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Laryngoscope. 2009 Feb;119(2):293-7. doi: 10.1002/lary.20084.

Dural arteriovenous fistula: diagnosis, treatment, and outcomes.

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Department of Otolaryngology, Head & Neck Surgery, Wake Forest University School of Medicine, Winston-Salem, NC 27157, USA.



The objective of this study is to determine the sensitivity of computed tomography angiography (CTA) and magnetic resonance angiography (MRA) compared to the gold standard, conventional carotid angiography, in the diagnosis of a dural arteriovenous fistula (DAVF). Further objectives include identifying outcomes of treatment and complications as a function of pretreatment radiologic classification.


This is a retrospective review of adults diagnosed with a DAVF between 1990 and 2006.


Data collected included age, gender, presenting clinical symptoms, diagnostic imaging modalities (conventional angiography, CTA, and/or MRA), interventions (self-compression of artery, embolization, craniotomy, or a combination of these), results (symptoms resolved, improved, or same), and complications (embolic or surgical). All DAVFs were classified according to the Cognard classification.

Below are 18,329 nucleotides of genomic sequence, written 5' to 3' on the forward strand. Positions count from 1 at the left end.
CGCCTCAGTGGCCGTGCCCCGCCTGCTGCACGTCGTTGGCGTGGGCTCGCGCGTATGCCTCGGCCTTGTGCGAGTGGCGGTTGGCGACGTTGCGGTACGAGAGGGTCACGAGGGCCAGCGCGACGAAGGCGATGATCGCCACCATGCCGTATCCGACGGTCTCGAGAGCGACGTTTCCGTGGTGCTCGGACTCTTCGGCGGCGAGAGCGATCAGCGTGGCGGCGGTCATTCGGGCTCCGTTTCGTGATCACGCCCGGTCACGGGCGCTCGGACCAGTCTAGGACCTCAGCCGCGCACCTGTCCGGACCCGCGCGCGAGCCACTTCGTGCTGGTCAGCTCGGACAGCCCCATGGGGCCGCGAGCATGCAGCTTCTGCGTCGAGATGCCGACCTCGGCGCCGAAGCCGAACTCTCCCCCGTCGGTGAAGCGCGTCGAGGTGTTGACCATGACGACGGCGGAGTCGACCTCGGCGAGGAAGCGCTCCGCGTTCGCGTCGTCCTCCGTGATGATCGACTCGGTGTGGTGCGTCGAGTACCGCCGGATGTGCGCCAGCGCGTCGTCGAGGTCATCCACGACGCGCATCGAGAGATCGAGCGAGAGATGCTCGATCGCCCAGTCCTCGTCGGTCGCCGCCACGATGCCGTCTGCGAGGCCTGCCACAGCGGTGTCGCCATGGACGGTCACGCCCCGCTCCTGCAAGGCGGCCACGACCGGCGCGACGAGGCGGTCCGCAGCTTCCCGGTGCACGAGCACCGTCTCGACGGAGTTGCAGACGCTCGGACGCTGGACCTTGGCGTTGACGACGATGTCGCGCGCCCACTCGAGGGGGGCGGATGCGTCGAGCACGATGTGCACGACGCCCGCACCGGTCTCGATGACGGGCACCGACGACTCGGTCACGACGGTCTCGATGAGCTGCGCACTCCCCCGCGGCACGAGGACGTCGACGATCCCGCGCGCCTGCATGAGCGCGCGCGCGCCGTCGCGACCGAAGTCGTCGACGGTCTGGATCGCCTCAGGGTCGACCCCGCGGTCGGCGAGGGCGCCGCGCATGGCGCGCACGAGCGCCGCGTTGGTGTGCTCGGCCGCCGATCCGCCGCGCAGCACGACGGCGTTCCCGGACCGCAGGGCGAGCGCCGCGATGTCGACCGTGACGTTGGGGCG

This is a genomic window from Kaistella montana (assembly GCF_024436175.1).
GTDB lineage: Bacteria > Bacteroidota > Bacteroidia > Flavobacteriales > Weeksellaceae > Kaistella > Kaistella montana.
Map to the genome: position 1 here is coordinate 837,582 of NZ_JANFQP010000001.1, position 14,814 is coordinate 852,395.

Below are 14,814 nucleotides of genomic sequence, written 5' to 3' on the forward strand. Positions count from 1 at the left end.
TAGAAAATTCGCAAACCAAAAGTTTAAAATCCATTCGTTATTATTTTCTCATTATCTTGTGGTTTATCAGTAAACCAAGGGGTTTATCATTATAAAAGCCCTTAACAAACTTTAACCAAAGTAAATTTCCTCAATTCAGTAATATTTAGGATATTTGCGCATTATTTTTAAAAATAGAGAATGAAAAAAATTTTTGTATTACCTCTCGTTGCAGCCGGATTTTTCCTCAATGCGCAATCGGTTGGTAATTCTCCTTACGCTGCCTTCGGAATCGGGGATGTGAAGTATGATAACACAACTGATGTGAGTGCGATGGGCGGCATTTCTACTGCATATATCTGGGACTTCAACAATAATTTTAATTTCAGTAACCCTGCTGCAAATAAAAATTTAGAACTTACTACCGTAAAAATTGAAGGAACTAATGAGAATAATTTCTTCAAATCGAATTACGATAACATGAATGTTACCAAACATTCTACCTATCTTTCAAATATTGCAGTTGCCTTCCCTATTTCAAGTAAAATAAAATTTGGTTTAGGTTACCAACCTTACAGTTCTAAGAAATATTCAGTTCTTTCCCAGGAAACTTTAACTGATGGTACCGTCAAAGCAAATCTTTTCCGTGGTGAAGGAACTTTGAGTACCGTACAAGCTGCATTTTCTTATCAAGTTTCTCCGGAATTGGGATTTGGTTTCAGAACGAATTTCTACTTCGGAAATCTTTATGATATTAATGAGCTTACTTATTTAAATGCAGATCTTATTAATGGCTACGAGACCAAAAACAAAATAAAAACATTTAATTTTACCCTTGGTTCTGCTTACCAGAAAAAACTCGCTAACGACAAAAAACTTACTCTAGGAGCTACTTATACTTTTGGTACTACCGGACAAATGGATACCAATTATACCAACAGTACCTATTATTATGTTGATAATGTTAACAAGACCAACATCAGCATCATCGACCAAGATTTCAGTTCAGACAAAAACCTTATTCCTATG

There were a total of 46 patients with 51 fistulas, of whom 42 patients (46 fistulas) had complete follow-up data. Using conventional angiography as the gold standard, CTA had a sensitivity of 15.4%, whereas MRA had a sensitivity of 50%. Embolization (either single or multiple treatments) was the most common treatment, being done in 36/46 (78%) fistulas. Presenting symptoms were resolved or improved in 45/46 fistulas (97.8%) regardless of treatment or Cognard classification. There were complications in 12/46 (26%) patients, most of which were transient and resolved without permanent sequelae.


A DAVF is a vascular lesion that is best diagnosed with conventional angiography, but can often be found with MRA. Treatment with endovascular embolization is effective and has few significant complications.

[Indexed for MEDLINE]

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